However the library was started in 1832 and not in 1932 as mentioned. It is 180 years old and not 132 as mentioned in the headline.

The article omitted to mention the name of our Hony President Dr. Hemakumara Nanayakkara who is the main architect of the current set-up of the library. He is greatly responsible for its current refurbished condition. It was he who took the initiative to organize a massive fund-raising project that strengthened our coffers and put the library on a sound footing.

We would be grateful if you could mention these facts.

A.M.W. Aiyoob, Vice President, Galle Fort Library

Fireworks and firecrackers should be banned

We have been celebrating a lot recently, with Christmas and the New Year and so on. But instead of bringing joy, we cause headaches with the loud noise of firecrackers. Must we show our joy by being noisy, wasteful, and indifferent to how others feel? What is happening to our country?

The New Year dawned with the noise of firecrackers going off and disturbing everyone. Children and infants were terrified. What sort of pleasure do we draw from making such horrendous noise? 

It was a great relief when Thai Pongal was celebrated without the din of fireworks. Fireworks are dangerous and a waste of money, and they leave behind a mess.

On New Year’s Day, I was driving along the Galle Road when I saw a young man in a Wellawatte shop lighting firecrackers and throwing them into the middle of the Galle Road. What a foolish and dangerous thing to do! What if a car drove over the crackers when they were exploding? Sometimes there is a delayed action, and a firecracker may go off when no one expects it to explode. What if someone stepped on the firecrackers just as they went off?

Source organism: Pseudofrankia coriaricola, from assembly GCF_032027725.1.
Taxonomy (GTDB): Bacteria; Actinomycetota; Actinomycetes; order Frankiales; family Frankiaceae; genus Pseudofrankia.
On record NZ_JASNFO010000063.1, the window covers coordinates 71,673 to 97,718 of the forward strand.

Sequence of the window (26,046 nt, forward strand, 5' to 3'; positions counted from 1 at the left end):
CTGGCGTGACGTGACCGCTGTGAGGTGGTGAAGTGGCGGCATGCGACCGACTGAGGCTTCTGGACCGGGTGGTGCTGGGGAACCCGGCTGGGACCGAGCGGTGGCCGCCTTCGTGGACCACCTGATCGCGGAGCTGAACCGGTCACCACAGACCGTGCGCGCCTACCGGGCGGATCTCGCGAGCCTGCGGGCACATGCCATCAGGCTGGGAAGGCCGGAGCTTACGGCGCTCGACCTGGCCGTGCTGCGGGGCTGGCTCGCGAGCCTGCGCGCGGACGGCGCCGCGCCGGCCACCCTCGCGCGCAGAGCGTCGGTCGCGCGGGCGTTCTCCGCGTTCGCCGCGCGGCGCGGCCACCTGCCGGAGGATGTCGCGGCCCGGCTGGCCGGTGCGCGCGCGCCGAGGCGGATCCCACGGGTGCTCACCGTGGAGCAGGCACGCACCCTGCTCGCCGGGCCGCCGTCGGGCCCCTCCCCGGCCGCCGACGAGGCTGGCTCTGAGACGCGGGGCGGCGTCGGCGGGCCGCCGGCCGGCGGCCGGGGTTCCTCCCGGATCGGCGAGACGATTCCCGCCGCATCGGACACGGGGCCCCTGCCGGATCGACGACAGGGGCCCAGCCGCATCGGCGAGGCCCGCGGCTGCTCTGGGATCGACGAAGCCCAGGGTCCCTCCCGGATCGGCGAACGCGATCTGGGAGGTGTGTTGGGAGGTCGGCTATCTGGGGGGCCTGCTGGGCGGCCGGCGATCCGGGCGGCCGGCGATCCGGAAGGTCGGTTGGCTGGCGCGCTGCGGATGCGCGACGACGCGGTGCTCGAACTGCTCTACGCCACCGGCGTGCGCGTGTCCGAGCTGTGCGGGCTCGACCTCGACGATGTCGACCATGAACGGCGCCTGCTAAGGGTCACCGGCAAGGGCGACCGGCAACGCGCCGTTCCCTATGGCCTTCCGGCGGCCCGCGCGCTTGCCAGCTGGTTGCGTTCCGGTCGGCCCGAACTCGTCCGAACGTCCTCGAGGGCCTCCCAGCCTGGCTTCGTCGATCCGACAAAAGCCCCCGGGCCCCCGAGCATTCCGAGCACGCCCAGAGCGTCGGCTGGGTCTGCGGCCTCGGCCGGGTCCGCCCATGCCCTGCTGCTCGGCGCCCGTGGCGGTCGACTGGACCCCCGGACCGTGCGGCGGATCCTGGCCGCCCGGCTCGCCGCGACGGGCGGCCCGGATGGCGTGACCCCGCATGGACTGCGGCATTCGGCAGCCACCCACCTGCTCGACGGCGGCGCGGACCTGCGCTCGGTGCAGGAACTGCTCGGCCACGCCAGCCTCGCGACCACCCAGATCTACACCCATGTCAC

We should ban firecrackers and fireworks. Or these should be enjoyed only in controlled situations. Instead of selling fireworks to the public, we could have a big fireworks display in a public place where safety measures are in place. In many countries, the lighting of fireworks is forbidden, because they can cause fires and great destruction.

Dr. Mrs. Mareena Thaha Reffai, Dehiwela

Drivers manipulate meters

Thsi refers to the article, “Taxi drivers absorb petrol price increase” (January 6). Last year I sent a letter to a newspaper on this subject, informing readers that a meter taxi can take you for a ride. It certainly took me, an 81-year-old, on a ride that was no joy ride, but a ride that hit my hip pocket.

All the drivers mentioned in the article say they have not increased their rates, despite the Rs. 10 increase on petrol. 

I frequently travel in a meter taxi. These taxi drivers can manipulate their meter because most passengers are thinking about their own problems, and not about the meter.

They take it for granted that a trip from Mount Lavinia junction to the Dehiwala junction would cost about Rs. 70 at the rate of Rs. 32 per kilometre. But on reaching their destination, charges come to about Rs. 80 or Rs. 100.

Nihal, Mount Lavina